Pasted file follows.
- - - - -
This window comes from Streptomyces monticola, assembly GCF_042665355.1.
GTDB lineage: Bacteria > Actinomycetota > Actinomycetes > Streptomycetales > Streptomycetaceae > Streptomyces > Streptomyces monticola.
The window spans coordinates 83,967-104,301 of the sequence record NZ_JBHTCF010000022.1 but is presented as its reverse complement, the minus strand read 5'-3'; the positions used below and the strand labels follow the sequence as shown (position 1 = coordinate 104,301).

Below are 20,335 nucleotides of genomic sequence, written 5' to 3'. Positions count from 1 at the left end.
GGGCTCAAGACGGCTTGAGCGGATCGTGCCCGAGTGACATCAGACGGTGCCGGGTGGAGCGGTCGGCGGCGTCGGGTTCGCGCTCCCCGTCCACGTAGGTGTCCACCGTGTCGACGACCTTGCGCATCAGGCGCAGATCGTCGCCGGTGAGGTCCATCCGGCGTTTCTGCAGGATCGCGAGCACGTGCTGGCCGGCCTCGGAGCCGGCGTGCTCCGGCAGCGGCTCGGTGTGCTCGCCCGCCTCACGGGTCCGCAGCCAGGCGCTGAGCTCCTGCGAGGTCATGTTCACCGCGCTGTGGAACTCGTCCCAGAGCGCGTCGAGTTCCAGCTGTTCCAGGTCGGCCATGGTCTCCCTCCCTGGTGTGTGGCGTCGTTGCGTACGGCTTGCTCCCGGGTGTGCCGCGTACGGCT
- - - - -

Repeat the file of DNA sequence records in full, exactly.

This window comes from Streptomyces monticola, assembly GCF_042665355.1.
GTDB lineage: Bacteria > Actinomycetota > Actinomycetes > Streptomycetales > Streptomycetaceae > Streptomyces > Streptomyces monticola.
The window spans coordinates 83,967-104,301 of the sequence record NZ_JBHTCF010000022.1 but is presented as its reverse complement, the minus strand read 5'-3'; the positions used below and the strand labels follow the sequence as shown (position 1 = coordinate 104,301).

Below are 20,335 nucleotides of genomic sequence, written 5' to 3'. Positions count from 1 at the left end.
GGGCTCAAGACGGCTTGAGCGGATCGTGCCCGAGTGACATCAGACGGTGCCGGGTGGAGCGGTCGGCGGCGTCGGGTTCGCGCTCCCCGTCCACGTAGGTGTCCACCGTGTCGACGACCTTGCGCATCAGGCGCAGATCGTCGCCGGTGAGGTCCATCCGGCGTTTCTGCAGGATCGCGAGCACGTGCTGGCCGGCCTCGGAGCCGGCGTGCTCCGGCAGCGGCTCGGTGTGCTCGCCCGCCTCACGGGTCCGCAGCCAGGCGCTGAGCTCCTGCGAGGTCATGTTCACCGCGCTGTGGAACTCGTCCCAGAGCGCGTCGAGTTCCAGCTGTTCCAGGTCGGCCATGGTCTCCCTCCCTGGTGTGTGGCGTCGTTGCGTACGGCTTGCTCCCGGGTGTGCCGCGTACGGCT